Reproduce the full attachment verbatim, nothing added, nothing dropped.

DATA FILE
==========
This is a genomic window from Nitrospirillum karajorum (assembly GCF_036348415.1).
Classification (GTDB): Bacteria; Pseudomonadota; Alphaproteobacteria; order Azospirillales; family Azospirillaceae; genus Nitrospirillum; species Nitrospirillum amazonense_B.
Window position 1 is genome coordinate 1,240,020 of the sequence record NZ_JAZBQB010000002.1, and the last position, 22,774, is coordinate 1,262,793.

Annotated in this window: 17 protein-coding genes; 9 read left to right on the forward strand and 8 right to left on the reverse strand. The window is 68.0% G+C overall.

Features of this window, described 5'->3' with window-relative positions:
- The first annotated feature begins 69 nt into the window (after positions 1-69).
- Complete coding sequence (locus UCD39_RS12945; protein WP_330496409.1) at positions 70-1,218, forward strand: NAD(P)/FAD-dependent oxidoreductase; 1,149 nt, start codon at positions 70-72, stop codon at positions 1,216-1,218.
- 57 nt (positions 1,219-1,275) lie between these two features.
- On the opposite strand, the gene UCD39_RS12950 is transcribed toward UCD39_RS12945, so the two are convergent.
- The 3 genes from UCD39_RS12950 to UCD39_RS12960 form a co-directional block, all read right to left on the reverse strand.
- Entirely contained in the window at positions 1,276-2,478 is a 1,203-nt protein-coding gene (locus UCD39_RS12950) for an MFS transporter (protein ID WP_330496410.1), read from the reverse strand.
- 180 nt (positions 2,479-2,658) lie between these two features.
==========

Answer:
This is a genomic window from Nitrospirillum karajorum (assembly GCF_036348415.1).
Classification (GTDB): Bacteria; Pseudomonadota; Alphaproteobacteria; order Azospirillales; family Azospirillaceae; genus Nitrospirillum; species Nitrospirillum amazonense_B.
Window position 1 is genome coordinate 1,240,020 of the sequence record NZ_JAZBQB010000002.1, and the last position, 22,774, is coordinate 1,262,793.

Annotated in this window: 17 protein-coding genes; 9 read left to right on the forward strand and 8 right to left on the reverse strand. The window is 68.0% G+C overall.

Features of this window, described 5'->3' with window-relative positions:
- The first annotated feature begins 69 nt into the window (after positions 1-69).
- Complete coding sequence (locus UCD39_RS12945; protein WP_330496409.1) at positions 70-1,218, forward strand: NAD(P)/FAD-dependent oxidoreductase; 1,149 nt, start codon at positions 70-72, stop codon at positions 1,216-1,218.
- 57 nt (positions 1,219-1,275) lie between these two features.
- On the opposite strand, the gene UCD39_RS12950 is transcribed toward UCD39_RS12945, so the two are convergent.
- The 3 genes from UCD39_RS12950 to UCD39_RS12960 form a co-directional block, all read right to left on the reverse strand.
- Entirely contained in the window at positions 1,276-2,478 is a 1,203-nt protein-coding gene (locus UCD39_RS12950) for an MFS transporter (protein ID WP_330496410.1), read from the reverse strand.
- 180 nt (positions 2,479-2,658) lie between these two features.